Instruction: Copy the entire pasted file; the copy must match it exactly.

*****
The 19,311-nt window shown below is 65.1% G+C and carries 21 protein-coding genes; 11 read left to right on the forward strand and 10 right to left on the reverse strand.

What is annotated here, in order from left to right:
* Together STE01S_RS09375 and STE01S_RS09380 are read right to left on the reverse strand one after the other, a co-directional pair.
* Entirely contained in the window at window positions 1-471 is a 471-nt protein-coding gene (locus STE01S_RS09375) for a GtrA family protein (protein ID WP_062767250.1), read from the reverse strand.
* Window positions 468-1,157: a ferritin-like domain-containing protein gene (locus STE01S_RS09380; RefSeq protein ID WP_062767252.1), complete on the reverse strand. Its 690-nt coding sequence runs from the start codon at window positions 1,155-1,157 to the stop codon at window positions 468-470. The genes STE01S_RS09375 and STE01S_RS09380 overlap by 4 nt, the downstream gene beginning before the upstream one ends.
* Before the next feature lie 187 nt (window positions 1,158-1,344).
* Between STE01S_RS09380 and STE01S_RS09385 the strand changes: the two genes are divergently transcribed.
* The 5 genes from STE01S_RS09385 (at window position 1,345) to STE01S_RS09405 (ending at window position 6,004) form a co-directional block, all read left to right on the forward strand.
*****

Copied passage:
The 19,311-nt window shown below is 65.1% G+C and carries 21 protein-coding genes; 11 read left to right on the forward strand and 10 right to left on the reverse strand.

What is annotated here, in order from left to right:
* Together STE01S_RS09375 and STE01S_RS09380 are read right to left on the reverse strand one after the other, a co-directional pair.
* Entirely contained in the window at window positions 1-471 is a 471-nt protein-coding gene (locus STE01S_RS09375) for a GtrA family protein (protein ID WP_062767250.1), read from the reverse strand.
* Window positions 468-1,157: a ferritin-like domain-containing protein gene (locus STE01S_RS09380; RefSeq protein ID WP_062767252.1), complete on the reverse strand. Its 690-nt coding sequence runs from the start codon at window positions 1,155-1,157 to the stop codon at window positions 468-470. The genes STE01S_RS09375 and STE01S_RS09380 overlap by 4 nt, the downstream gene beginning before the upstream one ends.
* Before the next feature lie 187 nt (window positions 1,158-1,344).
* Between STE01S_RS09380 and STE01S_RS09385 the strand changes: the two genes are divergently transcribed.
* The 5 genes from STE01S_RS09385 (at window position 1,345) to STE01S_RS09405 (ending at window position 6,004) form a co-directional block, all read left to right on the forward strand.